What’s your opinion on how EU organizations handled the Paks II project?
When the Paks II papers were signed back in 2014, the Commission had a rather critical stance. Understandably so, since the project blatantly violated public procurement regulations. On the spring of 2016, however, the Commission changed course. Again, there must have been multiple factors behind this change of heart.
Firstly, the Hungarian government made a promise to let big EU companies into this project, so some key companies of certain member states can have a big piece of the pie. The turbine tender has been won by GE-Alstom, for example, the news just came out, in early January. These deals have been helped come to fruition by Klaus Mangold, aka ‘Mr. Russia’, a well-known, Russia-oriented German EU lobbyist, who was hired by the Hungarian government for exactly this reason, through a contract that has been classified as state secret, bytheway, which is quite unusual.
The other factor is political. The spring of 2016 was all about the Brexit referendum. The Commission was afraid that UKIP and the Pro-Brexit wing of the tories would use Paks II as an example of Bruxelles meddling in how a member state wishes to solve its own energy supply, so they decided to play nice, not to fuel the fire of the Leave vote.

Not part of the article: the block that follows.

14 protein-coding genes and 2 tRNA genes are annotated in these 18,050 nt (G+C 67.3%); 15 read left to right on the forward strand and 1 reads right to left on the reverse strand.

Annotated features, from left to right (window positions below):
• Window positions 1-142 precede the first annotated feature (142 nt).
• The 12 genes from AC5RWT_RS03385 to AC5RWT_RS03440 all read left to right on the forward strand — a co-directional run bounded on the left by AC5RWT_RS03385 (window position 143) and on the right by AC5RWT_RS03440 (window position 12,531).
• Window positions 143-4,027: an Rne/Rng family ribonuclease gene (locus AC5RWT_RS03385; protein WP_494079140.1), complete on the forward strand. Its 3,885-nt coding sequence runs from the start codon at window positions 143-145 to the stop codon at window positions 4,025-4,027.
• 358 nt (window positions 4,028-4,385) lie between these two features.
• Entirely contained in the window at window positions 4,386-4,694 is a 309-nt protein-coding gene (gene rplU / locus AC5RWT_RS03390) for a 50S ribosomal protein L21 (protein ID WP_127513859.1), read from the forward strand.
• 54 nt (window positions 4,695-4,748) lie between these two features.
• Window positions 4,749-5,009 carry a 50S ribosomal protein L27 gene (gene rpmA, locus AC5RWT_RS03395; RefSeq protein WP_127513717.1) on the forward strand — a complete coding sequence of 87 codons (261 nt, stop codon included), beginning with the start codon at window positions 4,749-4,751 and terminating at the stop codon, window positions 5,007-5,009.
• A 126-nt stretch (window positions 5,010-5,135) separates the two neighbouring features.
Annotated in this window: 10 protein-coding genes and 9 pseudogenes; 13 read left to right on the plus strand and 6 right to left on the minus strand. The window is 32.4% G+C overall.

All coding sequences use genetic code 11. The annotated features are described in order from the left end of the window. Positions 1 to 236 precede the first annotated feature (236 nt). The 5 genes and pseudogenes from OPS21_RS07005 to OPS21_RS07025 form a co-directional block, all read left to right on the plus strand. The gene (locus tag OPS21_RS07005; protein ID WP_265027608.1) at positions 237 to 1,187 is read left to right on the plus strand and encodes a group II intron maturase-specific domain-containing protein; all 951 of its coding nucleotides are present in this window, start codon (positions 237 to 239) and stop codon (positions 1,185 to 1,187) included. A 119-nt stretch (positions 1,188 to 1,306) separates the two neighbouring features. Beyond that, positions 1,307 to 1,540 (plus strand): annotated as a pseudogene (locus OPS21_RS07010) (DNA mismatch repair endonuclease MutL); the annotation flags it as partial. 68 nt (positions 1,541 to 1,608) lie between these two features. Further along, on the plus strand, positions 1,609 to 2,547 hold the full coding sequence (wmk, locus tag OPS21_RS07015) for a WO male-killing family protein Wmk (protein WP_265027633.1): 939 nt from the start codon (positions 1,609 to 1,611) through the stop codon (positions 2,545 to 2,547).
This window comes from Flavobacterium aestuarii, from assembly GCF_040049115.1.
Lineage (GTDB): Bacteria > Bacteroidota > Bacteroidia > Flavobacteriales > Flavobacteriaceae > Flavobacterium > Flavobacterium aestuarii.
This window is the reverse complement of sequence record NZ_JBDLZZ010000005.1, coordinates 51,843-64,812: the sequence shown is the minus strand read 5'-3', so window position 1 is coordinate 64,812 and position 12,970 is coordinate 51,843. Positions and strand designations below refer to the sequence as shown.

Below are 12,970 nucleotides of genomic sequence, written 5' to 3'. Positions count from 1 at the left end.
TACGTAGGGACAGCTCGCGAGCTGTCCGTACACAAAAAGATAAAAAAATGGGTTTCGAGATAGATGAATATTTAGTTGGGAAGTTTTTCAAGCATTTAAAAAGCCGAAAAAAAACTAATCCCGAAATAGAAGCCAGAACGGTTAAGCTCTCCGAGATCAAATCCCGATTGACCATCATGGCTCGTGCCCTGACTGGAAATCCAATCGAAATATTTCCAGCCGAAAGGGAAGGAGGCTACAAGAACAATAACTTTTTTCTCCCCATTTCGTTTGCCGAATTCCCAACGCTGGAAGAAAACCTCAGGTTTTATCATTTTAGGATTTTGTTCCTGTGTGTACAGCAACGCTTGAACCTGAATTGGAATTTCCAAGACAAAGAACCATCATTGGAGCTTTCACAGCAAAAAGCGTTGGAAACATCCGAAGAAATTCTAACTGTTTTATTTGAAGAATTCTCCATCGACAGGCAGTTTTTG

And there is one more political aspect to consider. If the two-speed Union becomes a reality, with Hungary split from the core countries, then there’s not a real reason to object the Paks II project. Energy cooperation might not even be a thing in that political context, so the current regulations might not be relevant at all in Hungary by that time.